And womankind, Jean thought compulsively to himself with a twitch. The issue of registration was especially dangerous for the doctor. He had made known his mutation of telepathy and telekinesis, but his vampirism… could not be made public. A being who lived off the life-force of citizens would likely be imprisoned or even killed given the hostile environment towards even less dangerous metahumans. It was his nature to be a murderer. To register that fact with the government could very well be to sign away his freedom. And so Jean felt very passionately about mutants’ right to privacy. It actually made him sick sometimes, thinking how incongruent his situation made him to his ideals. He wouldn’t be against registration if it didn’t put everyone he cared about at risk. His fork pushed his food around on his plate, Jean’s brows furrowed.
“Except unlike firearms, we are born this way. We never asked to have these abilities or the stigma associated with them. That is not to say the majority of us would choose to be depowered if the opportunity presented itself. It seems like a huge breach of privacy to require beings of questionable power who have no history of mental illness and suggest that they register themselves in a database their fellow citizens do not have to for the sake of possible safety. It’s the definition of discrimination. A tightened grip upon the mutant populous might even inspire more extremists who feel unjustly targeted. Metahumans who commit crimes, well their powers might be noted on their record. But I think my kind should be granted the same benefit of the doubt as every other citizen. We are just like you. And we desire our freedom and privacy.” Jean himself had given up much of his privacy by centering himself within the mutant struggle. But he had the means to keep his own nature quiet. Others did not. And that was a shame in his eyes, one to be rectified.
“Define destroy. I spent a few months in the Middle East, and I can tell you, humankind is quite adept at destroying itself without the help of powers. Humans have a few bad eggs, it doesn’t mean we profile all of them, require that they register their fingerprints and DNA on the off-chance they could become a terrorist. No, we deal with the violent ones that rear their head. We take evil as it comes.” Jean sighed as he could very nearly feel the unease possessing Tristyn. “I’m sorry. I don’t mean to unsettle you. It is a passionate topic for us both. But in American history, some of the greatest breaches of human rights happened when freedom was sacrificed in the name of security.”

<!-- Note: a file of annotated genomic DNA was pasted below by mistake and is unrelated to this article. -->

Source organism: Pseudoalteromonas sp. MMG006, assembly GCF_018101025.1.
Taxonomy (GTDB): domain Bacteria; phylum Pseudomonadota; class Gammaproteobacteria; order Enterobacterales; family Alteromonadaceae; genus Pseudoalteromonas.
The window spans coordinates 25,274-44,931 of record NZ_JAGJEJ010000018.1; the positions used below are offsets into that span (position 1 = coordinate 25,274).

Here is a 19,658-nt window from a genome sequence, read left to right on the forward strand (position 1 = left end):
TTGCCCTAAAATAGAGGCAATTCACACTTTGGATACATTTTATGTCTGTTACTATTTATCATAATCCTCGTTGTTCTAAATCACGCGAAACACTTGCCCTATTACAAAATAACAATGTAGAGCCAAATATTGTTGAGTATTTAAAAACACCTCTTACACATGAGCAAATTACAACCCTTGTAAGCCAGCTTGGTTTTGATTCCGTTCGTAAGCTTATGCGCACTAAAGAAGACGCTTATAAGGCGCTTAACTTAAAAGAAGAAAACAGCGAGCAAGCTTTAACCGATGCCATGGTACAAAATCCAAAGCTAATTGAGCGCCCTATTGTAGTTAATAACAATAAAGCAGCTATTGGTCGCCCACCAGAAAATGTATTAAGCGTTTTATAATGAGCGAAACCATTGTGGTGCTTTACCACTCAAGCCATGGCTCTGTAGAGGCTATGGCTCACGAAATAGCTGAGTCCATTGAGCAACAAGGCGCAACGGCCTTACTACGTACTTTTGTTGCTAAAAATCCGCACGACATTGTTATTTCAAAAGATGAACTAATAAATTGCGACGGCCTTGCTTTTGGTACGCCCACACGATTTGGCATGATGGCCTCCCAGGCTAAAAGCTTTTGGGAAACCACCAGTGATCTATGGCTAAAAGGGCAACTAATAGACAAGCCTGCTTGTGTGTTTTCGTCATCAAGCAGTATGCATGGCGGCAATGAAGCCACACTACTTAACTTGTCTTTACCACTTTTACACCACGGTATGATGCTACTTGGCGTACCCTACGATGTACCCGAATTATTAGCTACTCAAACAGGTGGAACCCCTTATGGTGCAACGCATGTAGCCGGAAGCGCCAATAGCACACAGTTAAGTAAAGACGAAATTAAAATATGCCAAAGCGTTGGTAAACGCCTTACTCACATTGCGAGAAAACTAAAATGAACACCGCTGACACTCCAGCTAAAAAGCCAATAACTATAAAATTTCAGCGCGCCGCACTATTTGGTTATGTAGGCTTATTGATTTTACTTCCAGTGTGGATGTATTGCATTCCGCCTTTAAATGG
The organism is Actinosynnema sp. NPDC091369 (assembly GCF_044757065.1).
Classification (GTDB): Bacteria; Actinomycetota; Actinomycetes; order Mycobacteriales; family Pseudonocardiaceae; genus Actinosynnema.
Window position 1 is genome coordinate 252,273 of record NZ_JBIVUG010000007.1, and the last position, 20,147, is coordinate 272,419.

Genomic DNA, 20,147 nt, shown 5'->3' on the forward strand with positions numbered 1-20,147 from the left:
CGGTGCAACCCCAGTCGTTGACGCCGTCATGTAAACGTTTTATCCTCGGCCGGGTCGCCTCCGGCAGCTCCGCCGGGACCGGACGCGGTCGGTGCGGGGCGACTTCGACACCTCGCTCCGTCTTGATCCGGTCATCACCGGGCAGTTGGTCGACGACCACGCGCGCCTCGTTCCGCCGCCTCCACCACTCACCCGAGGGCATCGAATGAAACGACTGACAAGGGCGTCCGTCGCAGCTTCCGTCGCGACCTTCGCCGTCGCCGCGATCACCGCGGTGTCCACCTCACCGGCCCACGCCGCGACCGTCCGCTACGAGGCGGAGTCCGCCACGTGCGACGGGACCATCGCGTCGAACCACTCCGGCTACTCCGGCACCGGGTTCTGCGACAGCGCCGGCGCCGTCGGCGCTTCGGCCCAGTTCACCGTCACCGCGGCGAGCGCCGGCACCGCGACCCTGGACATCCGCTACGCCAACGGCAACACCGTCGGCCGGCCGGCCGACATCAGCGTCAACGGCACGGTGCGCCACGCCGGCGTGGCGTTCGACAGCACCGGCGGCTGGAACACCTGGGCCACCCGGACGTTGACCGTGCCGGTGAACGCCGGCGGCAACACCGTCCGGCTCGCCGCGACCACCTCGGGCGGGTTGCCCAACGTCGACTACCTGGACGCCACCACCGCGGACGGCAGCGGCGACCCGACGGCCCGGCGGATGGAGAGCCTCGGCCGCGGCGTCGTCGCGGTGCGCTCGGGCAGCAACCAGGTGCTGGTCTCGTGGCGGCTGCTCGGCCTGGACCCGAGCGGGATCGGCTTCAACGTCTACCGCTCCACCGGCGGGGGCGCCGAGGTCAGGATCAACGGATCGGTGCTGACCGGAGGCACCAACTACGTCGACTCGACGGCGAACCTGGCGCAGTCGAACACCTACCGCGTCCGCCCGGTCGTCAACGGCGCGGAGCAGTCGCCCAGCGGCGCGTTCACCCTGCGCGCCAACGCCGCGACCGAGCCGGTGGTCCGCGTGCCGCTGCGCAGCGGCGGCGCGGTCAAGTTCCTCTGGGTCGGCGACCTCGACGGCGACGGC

The surgeon’s face flushed slightly as the man brought up his telepathy. The power itself was a double-edged sword to be sure. Pragmatists saw the usefulness with the skill being used on enemies. But no one wanted it used on themselves. Understandably. Speaking of breaches of privacy, telepathy was the pinnacle of this. Concerning freedom, telepathy could turn a mind with no consent. It was one of the greatest boogymen of the anti-mutant forces. And the presidential candidate was a telepath. He tugged on is collar. “I like to think people trust me. They know what I’ve done, the restraint I’ve shown. I’ve only used my telepathy in the direst situations, with permission of the subject.”
He placed his utensils down and looked at Tristyn curiously. “What do you know about telepathy?”
"It's different with humankind." Tristyn now spoke with an air of coldness as the two were compared. "One cannot destroy cities with fingerprints and DNA. One can with X-Genes and radioactive animal bites." Licking his lips, Tristyn continued to cut his steak into pieces. "With my Registration Act, metahuman... differences... from human beings will be kept secret. The only men that will know are the men of government that need to take down these metahumans should they ever become threats. The idea of taking evil as it comes is preposterous. That very idea is what turned Gothic and Denver into the ruins they are now."
Shaking his head, the man took a bite, savoring the juices as he thought about telepathy. "I know that it can influence people. Changing what they think. I've met a few telepaths before." Nodding his head, the Goldyne continued. "I know that if the President was a telepath it'd be rather easy to pass laws, what with Congress not being prepared for such psionic power." Nodding his head once more, a bitter smile crossed the lips of the man. The not-so-subtle hint that Quentin might use his power to manipulate the government against itself was a strong statement to say the least, but Tristyn would wait to hear the response before continuing this assault.